CURRENT TRENDS IN FAIR HOUSING LAWS
WHICH LAWS APPLY TO ASSOCIATIONS?
1. APPLICABLE LAW
- OVERVIEW OF FAIR HOUSING LAWS
- STATE (CA)
- Unruh Civil Rights Act– CA Civil Code § 51
- Fair Housing Act (1968) – 42 U.S.C. §3601-3619
a. Fair Housing Amendments Act (1988) – 42 U.S.C. §3631
- Americans with Disabilities Act (1990) – 42 U.S.C. §12101 et seq.
a. Recent Amendments (2010)
C. Purpose: Give equal treatment to all members, & preferential treatment to none.
- UNRUH CIVIL RIGHTS ACT (1959)
- Outlaws discrimination based on age, sex, race, color,
religion, ancestry, national origin, mental or physical disability, medical
condition, marital status, or sexual orientation.
- Applies to all “business establishments” in CA
i. HOA’s are “business establishments” within the meaning of the statute (O’Connor v. Village Green Owners Association (1983) 33 Cal.3d 790)
C. Distinction between conduct vs. personal characteristics
i. An HOA may deny privileges, accommodations, and services that prohibit misconduct or disruptive behavior of individuals, as long as the denial is based on conduct and not on personal characteristics of the individual.
D. Prohibits discrimination in the sale or rental of housing based on age
i. Exception: Senior Housing (55+ or 62+) may legally exclude households with children (Civil Code §51.3 and 51.4)
E. Association Boards must ensure that their contracting practices with suppliers and vendors do not discriminate or make distinctions based on age, sex, race, color, religion, ancestry, national origin, mental or physical disability, medical condition, marital status or sexual orientation.
i. Boards may wish to consider adopting a Fair Housing resolution affirming the policy of the HOA not to discriminate on any such basis.
- FEDERAL FAIR HOUSING ACT & AMENDMENTS
- Fair Housing ActBars
discrimination in housing because of race, color, religion, sex, or national
- 1988 Amendments
disabilities as an additional
category of prohibited discrimination, including:
- Individuals with a physical or mental impairment which substantially limits one or more of a person’s major life activities;
- An individual with a record of such an impairment; or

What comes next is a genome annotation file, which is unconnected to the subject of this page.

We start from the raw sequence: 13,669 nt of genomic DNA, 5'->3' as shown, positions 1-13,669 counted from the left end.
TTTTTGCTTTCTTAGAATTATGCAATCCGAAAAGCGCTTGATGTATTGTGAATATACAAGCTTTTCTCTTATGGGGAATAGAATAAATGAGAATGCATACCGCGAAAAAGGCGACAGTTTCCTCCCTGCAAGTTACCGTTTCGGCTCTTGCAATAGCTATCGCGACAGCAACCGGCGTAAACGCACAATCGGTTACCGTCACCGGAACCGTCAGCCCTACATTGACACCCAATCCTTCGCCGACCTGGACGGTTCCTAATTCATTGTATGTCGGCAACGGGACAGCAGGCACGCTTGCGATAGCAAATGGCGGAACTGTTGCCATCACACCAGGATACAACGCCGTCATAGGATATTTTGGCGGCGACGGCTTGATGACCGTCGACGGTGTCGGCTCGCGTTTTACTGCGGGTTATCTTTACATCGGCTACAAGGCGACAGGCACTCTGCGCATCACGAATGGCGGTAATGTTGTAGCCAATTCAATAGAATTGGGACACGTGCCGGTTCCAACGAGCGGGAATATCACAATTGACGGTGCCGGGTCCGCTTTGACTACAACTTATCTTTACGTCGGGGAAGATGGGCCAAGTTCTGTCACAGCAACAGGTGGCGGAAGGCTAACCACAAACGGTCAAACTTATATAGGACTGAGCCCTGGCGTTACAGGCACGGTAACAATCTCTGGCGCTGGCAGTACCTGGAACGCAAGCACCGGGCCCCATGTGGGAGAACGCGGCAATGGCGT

- An individual with a who is regarded as having such an impairment, whether or not the individual is in fact so impaired
- Recognized disabilities as an additional category of prohibited discrimination, including:
- 1988 Amendments
→ Protects persons with physiological disorders (epilepsy, cancer, heart disease, diabetes, HIV, alcoholism); cosmetic disfigurement, anatomical loss affecting a major body system, and mental or psychological disorders, including emotional or mental illness.
to landlords, HOA’s, and other housing providers
- Applies where any disabling condition substantially limits “any major life activity” such as caring for oneself, performing manual tasks, walking, seeing, hearing, speaking, breathing, learning or working.
- HOA must allow certain modifications to existing premises, and has a duty to make reasonable accommodations in rules, policies, practices and services to accommodate the needs of the disabled
individuals, at their own expense, must be allowed to make reasonable
modifications to exterior & interior elements of buildings, including
public and common use areas
- Installation of fold-back hinges to enable wheelchairs to pass through doors
- Construction of wheelchair ramps
i. HOA’s may require modifications are done in a workman-like manner and that building permits are obtained
making modifications to public use or common area may not be legally required
to restore property in the future, making rights of modification under the
federal fair housing amendments more liberal than CA Davis-Stirling law [CA
Civil Code §1360]
have held that an accommodation is “reasonable” and required, unless it imposes
an undue financial or administrative burden on the property owner or requires a
fundamental alteration in the nature of the housing program